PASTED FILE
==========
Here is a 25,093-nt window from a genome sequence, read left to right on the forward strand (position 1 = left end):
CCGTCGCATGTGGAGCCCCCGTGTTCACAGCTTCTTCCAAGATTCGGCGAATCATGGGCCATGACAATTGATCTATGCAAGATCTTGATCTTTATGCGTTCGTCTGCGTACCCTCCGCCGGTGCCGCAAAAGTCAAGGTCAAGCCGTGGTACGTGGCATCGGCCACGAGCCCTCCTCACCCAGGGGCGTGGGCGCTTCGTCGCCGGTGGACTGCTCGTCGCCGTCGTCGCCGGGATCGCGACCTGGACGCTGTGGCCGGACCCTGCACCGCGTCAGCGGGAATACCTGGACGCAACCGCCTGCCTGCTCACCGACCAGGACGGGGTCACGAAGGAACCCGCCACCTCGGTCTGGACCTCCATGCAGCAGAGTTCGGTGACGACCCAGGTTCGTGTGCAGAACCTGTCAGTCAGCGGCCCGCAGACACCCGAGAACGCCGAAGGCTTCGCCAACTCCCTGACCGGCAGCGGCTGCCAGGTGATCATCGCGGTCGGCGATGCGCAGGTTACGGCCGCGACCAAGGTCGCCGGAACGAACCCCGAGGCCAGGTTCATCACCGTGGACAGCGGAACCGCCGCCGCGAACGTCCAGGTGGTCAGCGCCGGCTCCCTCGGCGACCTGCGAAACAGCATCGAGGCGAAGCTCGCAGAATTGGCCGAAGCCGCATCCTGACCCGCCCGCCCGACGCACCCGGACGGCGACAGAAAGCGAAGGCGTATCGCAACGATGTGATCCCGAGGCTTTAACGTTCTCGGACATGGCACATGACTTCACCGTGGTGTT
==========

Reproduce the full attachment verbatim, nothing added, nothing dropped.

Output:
Here is a 25,093-nt window from a genome sequence, read left to right on the forward strand (position 1 = left end):
CCGTCGCATGTGGAGCCCCCGTGTTCACAGCTTCTTCCAAGATTCGGCGAATCATGGGCCATGACAATTGATCTATGCAAGATCTTGATCTTTATGCGTTCGTCTGCGTACCCTCCGCCGGTGCCGCAAAAGTCAAGGTCAAGCCGTGGTACGTGGCATCGGCCACGAGCCCTCCTCACCCAGGGGCGTGGGCGCTTCGTCGCCGGTGGACTGCTCGTCGCCGTCGTCGCCGGGATCGCGACCTGGACGCTGTGGCCGGACCCTGCACCGCGTCAGCGGGAATACCTGGACGCAACCGCCTGCCTGCTCACCGACCAGGACGGGGTCACGAAGGAACCCGCCACCTCGGTCTGGACCTCCATGCAGCAGAGTTCGGTGACGACCCAGGTTCGTGTGCAGAACCTGTCAGTCAGCGGCCCGCAGACACCCGAGAACGCCGAAGGCTTCGCCAACTCCCTGACCGGCAGCGGCTGCCAGGTGATCATCGCGGTCGGCGATGCGCAGGTTACGGCCGCGACCAAGGTCGCCGGAACGAACCCCGAGGCCAGGTTCATCACCGTGGACAGCGGAACCGCCGCCGCGAACGTCCAGGTGGTCAGCGCCGGCTCCCTCGGCGACCTGCGAAACAGCATCGAGGCGAAGCTCGCAGAATTGGCCGAAGCCGCATCCTGACCCGCCCGCCCGACGCACCCGGACGGCGACAGAAAGCGAAGGCGTATCGCAACGATGTGATCCCGAGGCTTTAACGTTCTCGGACATGGCACATGACTTCACCGTGGTGTT